The Five Most Common Questions About Identity Theft

In this week’s Focus on YOUR Money, we covered the dangers of identity theft. Here’s everything you need to know in five common questions:

Why would somebody steal my identity?

People live a good portion of their lives online now, and thieves have adapted accordingly. These criminals can now find identifying information online like your credit card or your Social Security Number and use them to make fraudulent purchases, apply for credit cards and loans, or even file taxes without any consequences to their credit record or financial history. This information is found and sold on the dark web, a criminal sector of the internet where thieves are almost impossible to catch. There is a new victim every two seconds—without a clear path to justice, the most important thing for you to focus on is prevention.

What are the consequences of identity theft?

There are many types of identity theft, each with slightly different consequences. The most common type of identity theft is strictly financial, where thieves use your credit line to buy things on your credit card. This can badly damage your credit score and make financial recovery a big headache. Other types of identity theft include medical (using your information to get false medical coverage and prescriptions), criminal (impersonating you when speaking with police), and concealment (using your information to hide from creditors).

Who is at risk for identity theft?

Everyone with a Social Security number can have their identity stolen, but the two demographics that are particularly vulnerable are children and seniors. Identity thieves will try to steal children’s identities to establish a “clean slate” identity, because kids don’t have a financial history yet. It’s important to pay attention to your children’s credit reports so you can catch suspicious activity early.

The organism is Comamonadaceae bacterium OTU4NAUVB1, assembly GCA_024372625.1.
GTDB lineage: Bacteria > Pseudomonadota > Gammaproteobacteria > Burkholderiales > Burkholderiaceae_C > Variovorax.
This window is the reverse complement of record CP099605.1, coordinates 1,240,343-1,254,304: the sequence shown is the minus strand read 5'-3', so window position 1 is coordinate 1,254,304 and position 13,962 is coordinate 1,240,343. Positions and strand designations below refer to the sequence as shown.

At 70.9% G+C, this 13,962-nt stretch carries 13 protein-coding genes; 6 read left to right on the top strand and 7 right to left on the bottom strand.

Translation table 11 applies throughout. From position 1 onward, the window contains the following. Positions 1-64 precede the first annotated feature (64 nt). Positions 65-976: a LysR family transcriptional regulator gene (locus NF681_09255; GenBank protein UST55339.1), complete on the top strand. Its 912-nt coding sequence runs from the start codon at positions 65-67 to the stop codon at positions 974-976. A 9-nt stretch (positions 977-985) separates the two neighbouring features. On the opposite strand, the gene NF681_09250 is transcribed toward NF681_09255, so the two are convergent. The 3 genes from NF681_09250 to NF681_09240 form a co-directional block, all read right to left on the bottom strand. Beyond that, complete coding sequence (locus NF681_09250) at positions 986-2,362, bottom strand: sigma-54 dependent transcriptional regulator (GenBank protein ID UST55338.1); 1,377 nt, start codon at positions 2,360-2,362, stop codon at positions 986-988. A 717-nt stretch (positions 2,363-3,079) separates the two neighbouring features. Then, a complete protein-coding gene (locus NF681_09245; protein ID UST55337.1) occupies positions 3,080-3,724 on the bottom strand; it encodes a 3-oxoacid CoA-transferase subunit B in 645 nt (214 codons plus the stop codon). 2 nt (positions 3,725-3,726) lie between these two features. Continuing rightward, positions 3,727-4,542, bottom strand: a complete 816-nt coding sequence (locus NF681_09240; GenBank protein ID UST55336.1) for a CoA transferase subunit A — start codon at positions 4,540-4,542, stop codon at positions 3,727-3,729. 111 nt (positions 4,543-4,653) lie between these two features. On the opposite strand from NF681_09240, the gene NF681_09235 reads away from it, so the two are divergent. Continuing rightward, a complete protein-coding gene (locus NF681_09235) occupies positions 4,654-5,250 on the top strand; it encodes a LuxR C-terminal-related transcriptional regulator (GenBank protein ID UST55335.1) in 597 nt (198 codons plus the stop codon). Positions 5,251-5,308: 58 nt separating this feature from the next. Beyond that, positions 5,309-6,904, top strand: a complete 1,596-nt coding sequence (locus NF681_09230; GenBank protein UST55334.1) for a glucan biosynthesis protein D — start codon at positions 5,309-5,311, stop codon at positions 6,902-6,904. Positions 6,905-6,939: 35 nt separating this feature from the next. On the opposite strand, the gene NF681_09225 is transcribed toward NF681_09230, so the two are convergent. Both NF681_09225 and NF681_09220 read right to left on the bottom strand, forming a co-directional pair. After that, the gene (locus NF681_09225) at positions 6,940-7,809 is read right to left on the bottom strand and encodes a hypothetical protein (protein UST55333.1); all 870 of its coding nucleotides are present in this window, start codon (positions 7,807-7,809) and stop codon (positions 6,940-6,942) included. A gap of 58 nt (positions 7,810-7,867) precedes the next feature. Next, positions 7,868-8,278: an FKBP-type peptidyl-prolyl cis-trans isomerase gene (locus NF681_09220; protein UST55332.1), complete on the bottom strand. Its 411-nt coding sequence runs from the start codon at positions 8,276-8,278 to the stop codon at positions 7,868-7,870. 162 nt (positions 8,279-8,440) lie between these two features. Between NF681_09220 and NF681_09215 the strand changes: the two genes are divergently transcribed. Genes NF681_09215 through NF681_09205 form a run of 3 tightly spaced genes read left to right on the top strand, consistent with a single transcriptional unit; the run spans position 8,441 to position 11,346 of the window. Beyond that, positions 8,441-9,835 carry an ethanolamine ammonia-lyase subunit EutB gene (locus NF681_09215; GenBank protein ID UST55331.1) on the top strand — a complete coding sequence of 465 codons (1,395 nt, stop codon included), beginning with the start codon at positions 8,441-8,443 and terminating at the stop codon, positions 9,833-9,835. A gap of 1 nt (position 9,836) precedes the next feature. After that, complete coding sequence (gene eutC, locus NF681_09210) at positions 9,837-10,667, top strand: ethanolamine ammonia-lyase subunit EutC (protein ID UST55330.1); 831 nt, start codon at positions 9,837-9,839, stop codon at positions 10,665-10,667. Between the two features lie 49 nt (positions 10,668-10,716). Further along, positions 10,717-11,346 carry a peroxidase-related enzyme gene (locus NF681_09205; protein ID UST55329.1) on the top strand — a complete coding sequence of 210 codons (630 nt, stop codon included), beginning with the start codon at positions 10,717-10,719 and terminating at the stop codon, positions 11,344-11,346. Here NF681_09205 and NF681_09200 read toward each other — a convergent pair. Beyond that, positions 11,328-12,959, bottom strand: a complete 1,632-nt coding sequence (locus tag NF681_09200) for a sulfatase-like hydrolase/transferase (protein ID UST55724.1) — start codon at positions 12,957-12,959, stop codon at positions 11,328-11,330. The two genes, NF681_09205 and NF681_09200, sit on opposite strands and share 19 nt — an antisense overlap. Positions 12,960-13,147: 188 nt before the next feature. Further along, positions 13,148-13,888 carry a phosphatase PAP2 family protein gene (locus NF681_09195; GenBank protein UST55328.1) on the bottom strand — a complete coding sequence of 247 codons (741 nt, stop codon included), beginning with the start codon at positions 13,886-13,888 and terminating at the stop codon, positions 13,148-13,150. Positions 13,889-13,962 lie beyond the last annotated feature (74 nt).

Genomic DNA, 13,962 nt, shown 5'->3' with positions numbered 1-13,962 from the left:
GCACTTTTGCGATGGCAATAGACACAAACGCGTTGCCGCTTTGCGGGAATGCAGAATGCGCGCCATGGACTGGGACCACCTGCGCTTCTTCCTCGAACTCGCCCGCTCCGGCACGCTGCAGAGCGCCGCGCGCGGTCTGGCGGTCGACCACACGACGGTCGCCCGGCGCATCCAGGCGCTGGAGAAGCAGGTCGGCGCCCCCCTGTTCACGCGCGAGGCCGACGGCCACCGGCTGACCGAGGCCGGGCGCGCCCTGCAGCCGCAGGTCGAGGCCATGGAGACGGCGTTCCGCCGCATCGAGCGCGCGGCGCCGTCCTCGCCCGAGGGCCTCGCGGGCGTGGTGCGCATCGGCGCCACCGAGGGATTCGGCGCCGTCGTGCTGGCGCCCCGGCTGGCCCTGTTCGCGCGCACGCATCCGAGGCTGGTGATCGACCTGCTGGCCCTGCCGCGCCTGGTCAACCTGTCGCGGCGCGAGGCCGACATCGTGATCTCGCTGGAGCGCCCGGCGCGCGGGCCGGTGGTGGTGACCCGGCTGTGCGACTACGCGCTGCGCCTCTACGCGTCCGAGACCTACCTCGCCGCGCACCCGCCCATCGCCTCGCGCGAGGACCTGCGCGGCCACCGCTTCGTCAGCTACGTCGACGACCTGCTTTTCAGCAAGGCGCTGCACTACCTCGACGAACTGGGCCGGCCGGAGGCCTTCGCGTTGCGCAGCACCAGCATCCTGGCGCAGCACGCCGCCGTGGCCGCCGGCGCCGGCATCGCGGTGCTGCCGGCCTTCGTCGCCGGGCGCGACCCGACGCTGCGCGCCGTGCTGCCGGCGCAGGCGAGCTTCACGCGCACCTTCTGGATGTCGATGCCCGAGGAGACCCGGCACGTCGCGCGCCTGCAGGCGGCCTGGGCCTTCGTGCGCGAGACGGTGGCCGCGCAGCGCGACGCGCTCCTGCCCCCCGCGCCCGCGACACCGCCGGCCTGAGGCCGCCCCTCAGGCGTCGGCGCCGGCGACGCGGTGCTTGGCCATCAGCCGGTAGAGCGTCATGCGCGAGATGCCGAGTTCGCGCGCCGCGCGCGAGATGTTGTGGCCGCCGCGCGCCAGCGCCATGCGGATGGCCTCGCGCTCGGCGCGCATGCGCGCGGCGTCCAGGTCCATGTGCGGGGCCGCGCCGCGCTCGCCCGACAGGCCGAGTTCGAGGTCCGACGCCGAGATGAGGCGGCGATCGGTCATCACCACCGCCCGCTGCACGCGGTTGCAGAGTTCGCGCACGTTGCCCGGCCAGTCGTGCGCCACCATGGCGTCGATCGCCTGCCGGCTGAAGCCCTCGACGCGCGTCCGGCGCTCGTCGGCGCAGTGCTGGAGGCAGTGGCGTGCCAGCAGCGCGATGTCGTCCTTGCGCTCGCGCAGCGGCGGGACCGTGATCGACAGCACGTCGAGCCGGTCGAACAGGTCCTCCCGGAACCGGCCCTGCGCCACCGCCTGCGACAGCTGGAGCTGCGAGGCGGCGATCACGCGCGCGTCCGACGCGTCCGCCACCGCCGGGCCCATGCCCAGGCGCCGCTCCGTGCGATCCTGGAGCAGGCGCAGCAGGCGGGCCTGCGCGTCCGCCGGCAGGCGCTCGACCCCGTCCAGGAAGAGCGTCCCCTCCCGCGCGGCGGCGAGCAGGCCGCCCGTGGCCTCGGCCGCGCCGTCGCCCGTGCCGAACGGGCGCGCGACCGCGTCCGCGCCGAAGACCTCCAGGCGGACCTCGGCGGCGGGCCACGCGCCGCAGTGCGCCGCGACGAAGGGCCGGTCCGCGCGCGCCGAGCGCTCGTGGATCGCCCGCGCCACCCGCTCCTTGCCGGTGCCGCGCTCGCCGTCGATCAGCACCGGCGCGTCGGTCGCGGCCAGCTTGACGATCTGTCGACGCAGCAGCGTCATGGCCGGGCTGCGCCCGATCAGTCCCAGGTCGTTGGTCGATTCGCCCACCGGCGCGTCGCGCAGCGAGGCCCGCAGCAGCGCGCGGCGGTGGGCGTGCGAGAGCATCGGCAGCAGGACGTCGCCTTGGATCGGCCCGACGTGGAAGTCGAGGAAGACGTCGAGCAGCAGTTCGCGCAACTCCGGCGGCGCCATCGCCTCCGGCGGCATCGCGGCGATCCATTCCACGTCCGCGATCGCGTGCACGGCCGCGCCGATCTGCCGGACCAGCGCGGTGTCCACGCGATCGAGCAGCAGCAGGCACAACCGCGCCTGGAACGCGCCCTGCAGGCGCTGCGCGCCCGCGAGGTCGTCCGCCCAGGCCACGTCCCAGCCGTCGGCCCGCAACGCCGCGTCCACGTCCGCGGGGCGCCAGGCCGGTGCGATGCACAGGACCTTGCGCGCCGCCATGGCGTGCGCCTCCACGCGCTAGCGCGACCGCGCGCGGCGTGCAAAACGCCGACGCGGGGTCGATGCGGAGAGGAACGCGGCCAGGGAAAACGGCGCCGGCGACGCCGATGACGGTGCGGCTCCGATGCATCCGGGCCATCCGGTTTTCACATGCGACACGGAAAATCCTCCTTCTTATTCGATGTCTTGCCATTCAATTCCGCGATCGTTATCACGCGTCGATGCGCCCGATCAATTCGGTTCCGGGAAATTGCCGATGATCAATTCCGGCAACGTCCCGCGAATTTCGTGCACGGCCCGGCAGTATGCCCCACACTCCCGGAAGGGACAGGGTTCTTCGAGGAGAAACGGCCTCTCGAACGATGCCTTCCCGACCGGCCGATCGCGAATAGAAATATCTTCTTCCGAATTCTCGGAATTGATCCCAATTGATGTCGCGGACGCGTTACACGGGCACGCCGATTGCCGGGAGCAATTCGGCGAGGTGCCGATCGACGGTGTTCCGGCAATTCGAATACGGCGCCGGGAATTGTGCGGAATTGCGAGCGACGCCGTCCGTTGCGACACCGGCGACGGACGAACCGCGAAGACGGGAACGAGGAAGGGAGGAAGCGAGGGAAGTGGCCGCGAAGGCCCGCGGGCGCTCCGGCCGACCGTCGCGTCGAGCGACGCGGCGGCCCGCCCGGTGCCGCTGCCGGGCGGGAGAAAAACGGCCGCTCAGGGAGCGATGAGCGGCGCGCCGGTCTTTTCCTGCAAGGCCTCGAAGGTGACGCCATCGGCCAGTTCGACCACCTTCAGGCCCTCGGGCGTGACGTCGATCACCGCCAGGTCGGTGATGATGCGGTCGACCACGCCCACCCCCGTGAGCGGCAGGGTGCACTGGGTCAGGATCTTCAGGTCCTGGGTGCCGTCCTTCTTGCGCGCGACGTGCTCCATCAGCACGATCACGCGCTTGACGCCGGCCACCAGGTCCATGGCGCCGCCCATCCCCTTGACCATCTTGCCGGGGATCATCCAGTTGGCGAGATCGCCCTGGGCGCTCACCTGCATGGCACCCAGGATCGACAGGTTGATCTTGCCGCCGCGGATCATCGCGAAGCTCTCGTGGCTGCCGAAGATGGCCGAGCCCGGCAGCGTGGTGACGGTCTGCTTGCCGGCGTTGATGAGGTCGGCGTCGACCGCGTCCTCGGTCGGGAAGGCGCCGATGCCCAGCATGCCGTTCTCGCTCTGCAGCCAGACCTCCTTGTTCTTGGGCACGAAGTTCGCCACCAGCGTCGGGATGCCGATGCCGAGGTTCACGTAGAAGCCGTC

Criminals also target seniors because people are more trusting as they get older. These scams are usually over the telephone or through internet phishing. Remind your elders to be careful answering calls and emails from people they don’t know.

How do I avoid getting my identity stolen?

When it comes to identity theft, prevention is the most important thing. There are many measures you can take to keep your information safe, such as enabling two-factor identification on your online accounts, using strong passwords and secure web pages, shredding documents, and ignoring strange emails from people you don’t know. For detailed information on how to prevent identity theft, read more here or watch our latest webinar*.

What channels are safe?

Both FFS and our carrier partners take every possible measure to protect your information when you upload documents and images to our sites, so you can be sure that these channels are secure. This professional protection is why we provide agents with an FFS email address. There are also ways to protect your home network as more people start working from home during the spread of COVID-19; Consumer Affairs has recommendations for how to prevent identity theft in your home office.

Read our other articles in the Focus on Your Money series to get tips on saving, budgeting, and how to improve your credit score.

* Webinars are available to current FFS Agents.